In August 1992, the interested parties, Nam Sang Wai Development Company Limited and Kleener Investment Limited (“the developers”), by their agent, Henderson Real Estate Agency Ltd. (“the appellant”) applied for permission under the Draft Nam Sang Wai Development Permission Area Plan No DPA/YL-NSW-1 (“the DLP Plan”) to undertake a massive development in areas covered by the DLP Plan, comprising an 18-hole golf course, 2,550 residential units and a nature reserve.
The application was made to the Board under s 16(1) of the Ordinance which provided that:
Where a draft plan .... provides for the grant of permission for any purpose, an application for the grant of such permission shall be made to the Board.
The Board was entitled to grant or refuse the application under s 16(3) or grant such permissions “subject to such conditions as the Board thinks fit.” [Section 16(5)]. The application was unsuccessful and the appellant applied for a review to the Board under s 17(1) of the Ordinance, which provided:
Where an applicant is aggrieved by a decision of the Board under section 16 ...., the applicant may .... apply .... for a review of the Board’s decision.
The Review was also unsuccessful and the appellant appealed to the Town Planning Appeal Board under s 17B which provided:
An applicant who is aggrieved by a decision of the Board on a review under section 17 may appeal .... [to the Town Planning Appeal Board].
The appellant’s appeal to the Appeal Board was successful and planning permission was granted subject to conditions in 1994. Those conditions included the submission of “a detailed master layout plan (“MLP”) .... to the satisfaction of the Director of Planning or of the Board.” The present proceedings arose out of the decision of the Board over the satisfaction of these conditions. Briefly stated, by letter dated 20 September 2010, the appellant’s consultants submitted various plans, including a MLP, for the stated “purpose of discharging planning conditions imposed on the planning permission .... .” The Planning Department was not satisfied and in their letter of 1 December 2010 said:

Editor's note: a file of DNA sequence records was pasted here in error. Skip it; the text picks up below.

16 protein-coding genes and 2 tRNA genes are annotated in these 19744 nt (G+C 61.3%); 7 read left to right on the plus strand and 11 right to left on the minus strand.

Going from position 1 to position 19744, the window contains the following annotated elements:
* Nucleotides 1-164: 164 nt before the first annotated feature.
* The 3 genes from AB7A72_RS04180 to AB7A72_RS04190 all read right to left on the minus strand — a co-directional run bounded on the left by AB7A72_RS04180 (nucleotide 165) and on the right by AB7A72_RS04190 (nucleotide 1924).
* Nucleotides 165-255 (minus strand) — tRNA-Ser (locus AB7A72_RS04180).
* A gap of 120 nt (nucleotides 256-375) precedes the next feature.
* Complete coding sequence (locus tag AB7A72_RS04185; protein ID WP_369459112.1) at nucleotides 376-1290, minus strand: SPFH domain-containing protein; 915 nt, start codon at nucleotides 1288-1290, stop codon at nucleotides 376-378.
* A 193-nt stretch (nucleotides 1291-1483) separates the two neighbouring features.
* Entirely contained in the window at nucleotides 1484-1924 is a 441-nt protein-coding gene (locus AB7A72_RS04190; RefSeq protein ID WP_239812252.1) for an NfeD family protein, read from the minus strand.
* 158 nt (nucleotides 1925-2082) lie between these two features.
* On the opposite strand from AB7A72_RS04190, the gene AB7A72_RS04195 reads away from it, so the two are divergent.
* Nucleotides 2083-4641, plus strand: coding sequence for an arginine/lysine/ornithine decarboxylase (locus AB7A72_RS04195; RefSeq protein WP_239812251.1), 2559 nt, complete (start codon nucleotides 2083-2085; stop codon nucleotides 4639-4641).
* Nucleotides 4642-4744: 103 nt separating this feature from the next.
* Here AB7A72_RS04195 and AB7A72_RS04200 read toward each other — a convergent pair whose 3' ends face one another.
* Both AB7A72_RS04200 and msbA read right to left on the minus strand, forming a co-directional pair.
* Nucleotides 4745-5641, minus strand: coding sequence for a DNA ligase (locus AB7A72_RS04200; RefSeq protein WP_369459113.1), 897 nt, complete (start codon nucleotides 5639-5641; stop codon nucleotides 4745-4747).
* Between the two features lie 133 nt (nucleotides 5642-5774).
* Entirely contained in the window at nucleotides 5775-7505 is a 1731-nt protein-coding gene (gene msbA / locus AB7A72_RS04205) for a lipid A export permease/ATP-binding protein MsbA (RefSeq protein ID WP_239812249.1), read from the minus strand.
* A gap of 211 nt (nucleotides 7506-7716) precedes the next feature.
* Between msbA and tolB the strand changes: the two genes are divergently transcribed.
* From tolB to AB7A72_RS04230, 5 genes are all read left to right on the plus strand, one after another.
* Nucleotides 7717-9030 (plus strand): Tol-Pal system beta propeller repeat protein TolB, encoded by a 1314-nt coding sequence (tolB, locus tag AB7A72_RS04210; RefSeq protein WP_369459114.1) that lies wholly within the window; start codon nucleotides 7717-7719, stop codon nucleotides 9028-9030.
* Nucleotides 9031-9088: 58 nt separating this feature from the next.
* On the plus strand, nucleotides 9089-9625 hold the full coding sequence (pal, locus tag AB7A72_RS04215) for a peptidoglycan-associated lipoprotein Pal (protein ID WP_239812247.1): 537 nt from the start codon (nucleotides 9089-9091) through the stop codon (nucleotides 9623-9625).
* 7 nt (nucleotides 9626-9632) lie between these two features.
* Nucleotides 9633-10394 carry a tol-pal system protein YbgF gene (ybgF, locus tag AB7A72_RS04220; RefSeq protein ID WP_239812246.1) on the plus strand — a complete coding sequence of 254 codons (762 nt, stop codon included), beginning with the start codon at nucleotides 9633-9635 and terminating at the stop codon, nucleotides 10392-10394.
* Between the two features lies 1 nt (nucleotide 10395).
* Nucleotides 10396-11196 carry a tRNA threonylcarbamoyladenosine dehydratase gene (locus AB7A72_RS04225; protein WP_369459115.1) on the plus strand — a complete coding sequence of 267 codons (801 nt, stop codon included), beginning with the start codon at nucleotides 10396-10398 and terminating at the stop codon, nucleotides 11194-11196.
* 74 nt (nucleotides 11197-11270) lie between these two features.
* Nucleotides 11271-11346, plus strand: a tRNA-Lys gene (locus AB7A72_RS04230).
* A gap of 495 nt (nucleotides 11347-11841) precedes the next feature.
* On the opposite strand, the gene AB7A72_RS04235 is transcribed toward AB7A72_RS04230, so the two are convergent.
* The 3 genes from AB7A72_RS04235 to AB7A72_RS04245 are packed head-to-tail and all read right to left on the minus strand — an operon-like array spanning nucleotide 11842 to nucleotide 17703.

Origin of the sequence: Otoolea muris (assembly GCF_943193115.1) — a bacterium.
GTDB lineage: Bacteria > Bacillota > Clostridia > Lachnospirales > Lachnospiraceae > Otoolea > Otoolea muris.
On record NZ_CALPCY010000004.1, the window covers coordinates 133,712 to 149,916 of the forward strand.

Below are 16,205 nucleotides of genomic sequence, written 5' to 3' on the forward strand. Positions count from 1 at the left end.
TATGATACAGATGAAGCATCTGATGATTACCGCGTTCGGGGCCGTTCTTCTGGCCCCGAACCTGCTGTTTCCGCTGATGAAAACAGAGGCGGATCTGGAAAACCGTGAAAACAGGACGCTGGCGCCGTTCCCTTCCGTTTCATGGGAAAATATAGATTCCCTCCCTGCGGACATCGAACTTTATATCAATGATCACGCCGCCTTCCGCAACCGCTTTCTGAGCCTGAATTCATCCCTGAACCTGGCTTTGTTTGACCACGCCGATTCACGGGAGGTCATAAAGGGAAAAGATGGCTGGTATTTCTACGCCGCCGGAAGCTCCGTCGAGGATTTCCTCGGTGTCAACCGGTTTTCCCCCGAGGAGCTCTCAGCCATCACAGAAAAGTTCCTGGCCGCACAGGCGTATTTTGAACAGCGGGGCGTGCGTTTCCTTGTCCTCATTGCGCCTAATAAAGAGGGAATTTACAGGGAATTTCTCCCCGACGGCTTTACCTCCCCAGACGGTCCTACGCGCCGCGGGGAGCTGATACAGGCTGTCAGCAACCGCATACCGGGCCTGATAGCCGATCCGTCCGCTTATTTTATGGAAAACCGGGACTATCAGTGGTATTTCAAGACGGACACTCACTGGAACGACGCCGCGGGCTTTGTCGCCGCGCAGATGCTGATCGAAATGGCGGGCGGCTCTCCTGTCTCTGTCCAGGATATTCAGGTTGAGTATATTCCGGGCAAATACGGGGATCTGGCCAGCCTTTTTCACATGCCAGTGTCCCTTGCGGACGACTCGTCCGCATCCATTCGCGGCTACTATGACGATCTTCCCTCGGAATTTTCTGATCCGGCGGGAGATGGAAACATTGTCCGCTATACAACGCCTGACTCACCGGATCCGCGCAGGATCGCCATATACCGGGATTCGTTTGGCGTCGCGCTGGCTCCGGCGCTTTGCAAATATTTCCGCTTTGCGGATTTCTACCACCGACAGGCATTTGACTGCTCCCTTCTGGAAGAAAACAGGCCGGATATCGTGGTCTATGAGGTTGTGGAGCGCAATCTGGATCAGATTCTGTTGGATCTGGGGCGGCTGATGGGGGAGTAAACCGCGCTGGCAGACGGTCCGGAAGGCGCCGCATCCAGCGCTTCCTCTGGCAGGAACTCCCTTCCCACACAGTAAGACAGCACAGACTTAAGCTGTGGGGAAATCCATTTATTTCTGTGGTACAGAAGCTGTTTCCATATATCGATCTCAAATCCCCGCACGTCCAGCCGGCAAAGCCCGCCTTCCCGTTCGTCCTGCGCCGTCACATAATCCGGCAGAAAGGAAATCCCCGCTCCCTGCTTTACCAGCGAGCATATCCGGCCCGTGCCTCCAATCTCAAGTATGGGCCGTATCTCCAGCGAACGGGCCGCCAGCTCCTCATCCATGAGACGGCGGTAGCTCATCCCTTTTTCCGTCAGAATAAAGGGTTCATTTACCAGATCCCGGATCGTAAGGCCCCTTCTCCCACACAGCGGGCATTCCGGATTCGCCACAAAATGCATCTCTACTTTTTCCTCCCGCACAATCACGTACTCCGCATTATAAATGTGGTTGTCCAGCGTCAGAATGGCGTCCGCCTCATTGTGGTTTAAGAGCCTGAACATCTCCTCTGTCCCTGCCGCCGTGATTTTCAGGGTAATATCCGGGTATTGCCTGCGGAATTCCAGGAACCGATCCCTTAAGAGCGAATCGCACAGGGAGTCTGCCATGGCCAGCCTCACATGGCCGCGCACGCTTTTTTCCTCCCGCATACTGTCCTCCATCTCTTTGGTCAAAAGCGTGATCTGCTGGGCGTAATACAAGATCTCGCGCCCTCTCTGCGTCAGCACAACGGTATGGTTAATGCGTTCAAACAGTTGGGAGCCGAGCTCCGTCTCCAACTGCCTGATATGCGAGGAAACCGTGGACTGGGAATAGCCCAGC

.... [the modified MLP] deviates substantially from the approved development scheme and therefore cannot be considered in the context of fulfilment of condition (c) of the planning permission ....
Accordingly, other submissions which were based on the modified MLP could also not be considered. The appellant asked the Board for an extension of the permission so that they could try to resolve the matter with the Planning Department. Extension was refused and the matter was referred to the Board for consideration pursuant to, for example, planning condition (c). By letter dated 10 January 2011, the Board notified the appellant the “conditions (c), (d), and (f) to (w) could not be regarded as satisfactorily complied with” (“the Decision”).
Against the Decision, the appellant applied for a review under s 17(1). The Board took the view that s 17(1) was not applicable. The appellant appealed to the Appeal Board which took a different view which led to an application by the Board for judicial review of the Appeal Board’s decision. Godfrey Lam J overturned the decision of the Appeal Board and held that there was no right to a review under s 17(1). The appellant’s appeal was dismissed by the Court of Appeal. On 26 May 2016, the Appeal Committee granted leave to appeal on this question of law:
Whether any decisions by the Town Planning Board other than a decision either refusing or granting permission under section 16(3) of the Town Planning Ordinance, Cap 131 or one granting planning permission with conditions under section 16(5) are capable of constituting ‘a decision of the Board under section 16’ reviewable under section 17(1).